It has been about a month since I used this space to talk about the rising need for cybersecurity, a topic that is increasingly popping up in conversations within the physical security space.

Just this week, a report on the Cyber Security Market from global research firm MarketsandMarkets shows that the cybersecurity market is estimated to grow from  $122.45 billion in 2016 to $202.36 billion by 2021, at a CAGR of 10.6 percent. North America is expected to hold the largest share of the cybersecurity market in 2016 due to the technological advancements and early adoption of cybersecurity in the region, the report found.

The major forces driving the cybersecurity market, the study found, are the rise in security breaches targeting enterprises and need for stringent compliance and regulatory requirements, as well as the growing security needs of Internet of Things (IoT) and Bring Your Own Device (BYOD) trends and increased deployment of web & cloud-based business applications.

This rise in cybersecurity breaches is the reason why Surveillance Systems Incorporated, a Rocklin, Calif.-based security integration company, recently launched a new cybersecurity division, SSI Threat Protect.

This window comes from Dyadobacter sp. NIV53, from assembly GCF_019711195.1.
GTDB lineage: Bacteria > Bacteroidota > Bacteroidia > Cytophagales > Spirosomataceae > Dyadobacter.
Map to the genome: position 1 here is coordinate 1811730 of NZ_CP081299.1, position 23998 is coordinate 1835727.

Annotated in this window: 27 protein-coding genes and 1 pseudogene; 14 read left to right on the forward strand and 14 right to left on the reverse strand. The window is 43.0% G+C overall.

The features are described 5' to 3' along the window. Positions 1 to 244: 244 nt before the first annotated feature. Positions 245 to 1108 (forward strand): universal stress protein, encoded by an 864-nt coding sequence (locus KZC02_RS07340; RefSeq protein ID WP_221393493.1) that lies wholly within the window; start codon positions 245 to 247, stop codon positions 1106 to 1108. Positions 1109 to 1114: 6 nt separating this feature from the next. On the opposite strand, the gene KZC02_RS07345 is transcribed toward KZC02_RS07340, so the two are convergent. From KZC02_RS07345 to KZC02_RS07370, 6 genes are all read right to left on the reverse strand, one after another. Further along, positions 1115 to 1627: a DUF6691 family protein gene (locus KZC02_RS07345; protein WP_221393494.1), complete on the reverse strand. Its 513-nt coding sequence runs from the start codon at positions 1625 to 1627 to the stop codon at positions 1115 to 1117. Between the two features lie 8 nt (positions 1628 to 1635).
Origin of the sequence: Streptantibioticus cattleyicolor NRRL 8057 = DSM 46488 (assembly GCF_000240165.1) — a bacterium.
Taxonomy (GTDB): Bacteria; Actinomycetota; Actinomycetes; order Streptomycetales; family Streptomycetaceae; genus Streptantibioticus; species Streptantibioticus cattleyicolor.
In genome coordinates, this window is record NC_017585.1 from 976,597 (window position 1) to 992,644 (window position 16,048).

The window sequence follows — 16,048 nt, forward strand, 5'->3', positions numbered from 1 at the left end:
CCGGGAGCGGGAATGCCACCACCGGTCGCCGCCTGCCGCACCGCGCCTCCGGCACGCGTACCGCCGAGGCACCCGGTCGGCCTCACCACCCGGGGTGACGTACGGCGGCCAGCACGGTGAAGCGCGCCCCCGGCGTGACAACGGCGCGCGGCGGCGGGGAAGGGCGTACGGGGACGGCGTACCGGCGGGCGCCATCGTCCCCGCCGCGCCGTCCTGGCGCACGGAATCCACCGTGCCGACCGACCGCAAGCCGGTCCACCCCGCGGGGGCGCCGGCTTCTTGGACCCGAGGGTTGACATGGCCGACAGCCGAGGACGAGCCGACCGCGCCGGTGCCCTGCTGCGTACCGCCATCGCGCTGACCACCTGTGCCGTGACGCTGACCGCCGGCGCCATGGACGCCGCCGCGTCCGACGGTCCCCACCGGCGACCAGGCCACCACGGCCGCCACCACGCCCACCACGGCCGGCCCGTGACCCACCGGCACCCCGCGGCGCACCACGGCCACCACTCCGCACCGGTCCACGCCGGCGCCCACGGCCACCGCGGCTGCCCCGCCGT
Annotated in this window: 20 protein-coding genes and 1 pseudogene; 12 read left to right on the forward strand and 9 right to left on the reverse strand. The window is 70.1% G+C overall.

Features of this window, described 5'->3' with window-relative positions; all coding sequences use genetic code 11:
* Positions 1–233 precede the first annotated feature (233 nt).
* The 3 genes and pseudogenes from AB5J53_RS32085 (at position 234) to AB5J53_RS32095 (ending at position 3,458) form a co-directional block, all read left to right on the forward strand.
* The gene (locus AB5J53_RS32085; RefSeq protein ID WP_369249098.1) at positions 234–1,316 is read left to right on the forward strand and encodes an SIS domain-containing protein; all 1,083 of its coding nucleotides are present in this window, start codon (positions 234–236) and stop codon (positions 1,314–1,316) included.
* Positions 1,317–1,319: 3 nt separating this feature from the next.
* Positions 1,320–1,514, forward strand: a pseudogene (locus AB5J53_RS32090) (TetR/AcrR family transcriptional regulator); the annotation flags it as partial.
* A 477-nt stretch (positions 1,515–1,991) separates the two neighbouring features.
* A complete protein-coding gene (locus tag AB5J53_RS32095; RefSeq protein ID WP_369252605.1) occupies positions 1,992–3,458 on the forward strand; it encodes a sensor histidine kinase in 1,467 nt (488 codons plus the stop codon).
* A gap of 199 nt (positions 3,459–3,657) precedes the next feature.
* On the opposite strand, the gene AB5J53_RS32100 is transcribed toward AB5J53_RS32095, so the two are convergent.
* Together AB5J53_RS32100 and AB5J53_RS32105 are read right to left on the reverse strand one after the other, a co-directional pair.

In my conversation with SSI president Todd Flowers, he shared with me an ironic, yet poignant story about an inexpensive drone he had ordered that arrived on day one of the Threat Protect division launch. Flowers said drones are a part of the physical security space he is excited about, and thought it would be cool to use the drones for prizes—“a fun little thing to do for some customers,” he said.

“The first day I launched our new cyber division, this drone shows up, and I plug it in—the interface is super easy and it is on Wi-Fi—but it won’t work,” Flowers explained. “So I get my IT guy over and he pulls up the network and turns off our firewall to see what is going on. Now this thing is just supposed to work internally on Wi-Fi and does not require the Internet, but when he turns off the firewall, this thing starts transmitting packets of data to Japan and Korea. The drone was trying to transmit internal information from our servers, and basically opened up a pipeline of critical information to servers in Japan and China.”

Although this scary situation was remedied immediately, it exemplifies what Flowers said he sees happening within the next five years: “The physical side of what we do and the cyber side of security will converge,” he said.

Are you ready for it?